Hope is the thing with feathers
That perches in the soul,
And sings the tune without the words,
And never stops at all… ~ Emily Dickinson
There are so many things I hope for when it comes to Jake; too many to list. My first hope is that Jake will continue to grow, learn and become a competent member of society.
Jake has been in school for 7 weeks now and it has been quite the roller coaster for me. Jake transitioned like a pro; much better than any of us expected. This is a boy who likes sameness, he hates when things suddenly change and loves routines.
If you have read my other blogs about Jake being in kindergarten then you know he has done extremely well. He loves going to school, loves being a “big” kid and loves his new teachers as well as his new routine.
A little over a week ago his special education teacher, Mrs. P., called me to tell me she thought that Jake would do better in a different kindergarten classroom. Mrs. P. felt that there wasn’t a strong enough connection between Jake and his teacher. I knew Jake was doing well but didn’t know that Jake and his original teacher just didn’t click. Because Jake does have autism and this is a big year for him, the administration wanted to make sure Jake got off to a good start. They felt Jake might have more success with another teacher. I talked to Jake about his new teacher and told him he would be in a different class. As I expected, Jake didn’t like that idea at all. He didn’t want to go to school and fussed when he got out of the car. I asked Mrs. P. to call me mid-day to let me know how he was doing; it was all I could think about that morning. When Mrs. P. called me I was relieved to hear that Jake loved his new class and loved his new teacher! When I picked Jake up that afternoon he was all smiles and said he had a great day! Jake had no behaviors to speak of and participated as if he had been in that classroom from the beginning. I couldn’t have been happier!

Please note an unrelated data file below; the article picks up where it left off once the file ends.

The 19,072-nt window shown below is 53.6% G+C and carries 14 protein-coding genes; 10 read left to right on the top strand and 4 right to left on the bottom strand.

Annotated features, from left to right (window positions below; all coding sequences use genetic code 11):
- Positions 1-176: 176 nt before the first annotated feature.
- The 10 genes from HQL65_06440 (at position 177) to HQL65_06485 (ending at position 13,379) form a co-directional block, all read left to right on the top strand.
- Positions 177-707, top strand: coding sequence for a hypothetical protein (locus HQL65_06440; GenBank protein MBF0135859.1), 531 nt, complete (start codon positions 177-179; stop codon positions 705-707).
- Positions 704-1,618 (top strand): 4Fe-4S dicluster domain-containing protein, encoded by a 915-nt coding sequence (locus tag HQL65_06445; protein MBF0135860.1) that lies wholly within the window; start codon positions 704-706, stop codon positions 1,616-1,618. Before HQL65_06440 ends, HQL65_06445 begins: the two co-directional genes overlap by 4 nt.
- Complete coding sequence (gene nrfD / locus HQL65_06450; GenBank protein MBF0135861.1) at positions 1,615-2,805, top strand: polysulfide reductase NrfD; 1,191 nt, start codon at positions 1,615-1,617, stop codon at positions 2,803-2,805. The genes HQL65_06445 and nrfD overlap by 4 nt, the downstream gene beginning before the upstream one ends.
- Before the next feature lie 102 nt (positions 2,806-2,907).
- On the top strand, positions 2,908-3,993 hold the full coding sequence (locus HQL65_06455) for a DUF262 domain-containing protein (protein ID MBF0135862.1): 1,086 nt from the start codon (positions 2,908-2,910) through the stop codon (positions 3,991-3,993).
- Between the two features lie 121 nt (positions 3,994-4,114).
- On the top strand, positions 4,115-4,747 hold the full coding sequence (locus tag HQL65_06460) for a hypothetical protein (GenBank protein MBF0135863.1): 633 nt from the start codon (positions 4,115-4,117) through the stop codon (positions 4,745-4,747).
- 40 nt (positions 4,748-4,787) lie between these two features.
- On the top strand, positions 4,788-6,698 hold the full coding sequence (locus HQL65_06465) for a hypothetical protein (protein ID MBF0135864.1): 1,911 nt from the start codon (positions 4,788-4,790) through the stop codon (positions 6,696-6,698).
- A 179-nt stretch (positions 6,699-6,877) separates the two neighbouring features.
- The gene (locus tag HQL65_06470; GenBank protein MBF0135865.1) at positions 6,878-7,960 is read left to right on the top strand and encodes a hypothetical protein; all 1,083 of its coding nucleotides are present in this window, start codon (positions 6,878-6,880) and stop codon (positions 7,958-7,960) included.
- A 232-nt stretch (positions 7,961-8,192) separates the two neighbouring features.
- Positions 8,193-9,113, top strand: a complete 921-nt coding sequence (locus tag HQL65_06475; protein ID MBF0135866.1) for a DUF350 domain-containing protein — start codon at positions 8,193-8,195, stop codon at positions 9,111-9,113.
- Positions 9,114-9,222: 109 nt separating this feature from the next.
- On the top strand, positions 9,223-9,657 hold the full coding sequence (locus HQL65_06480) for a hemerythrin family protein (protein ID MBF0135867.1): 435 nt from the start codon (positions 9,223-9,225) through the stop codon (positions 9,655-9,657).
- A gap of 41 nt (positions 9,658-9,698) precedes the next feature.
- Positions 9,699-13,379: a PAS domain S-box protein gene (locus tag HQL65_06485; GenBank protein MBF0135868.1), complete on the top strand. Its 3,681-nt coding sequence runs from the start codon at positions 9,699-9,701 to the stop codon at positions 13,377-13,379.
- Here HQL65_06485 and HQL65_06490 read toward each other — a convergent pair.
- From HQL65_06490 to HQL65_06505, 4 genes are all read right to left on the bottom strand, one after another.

That night Jake was in a great mood. At dinner John, Allie and I had the best conversation with him to date. Allie asked him several questions about who he played with, who he sat by at lunch and if he loved his new teacher and friends. And he answered every question! Typically, Jake won’t answer who, what, when, why or how questions. He will respond with “I’m fine” which means ‘I don’t understand or I don’t want to talk’. But that night he said “Sissy, tell me more”. As far as I can remember this was the first real back and forth conversation we have had with Jake. He was engaged, he was eager to tell us he played tag, ran outside, ate his lunch, sang songs and read. He told us who he played with, who he sat next to and what books he read. We were all smiles that night. I had to contain my enthusiasm because I knew if I got too excited it would end much too soon.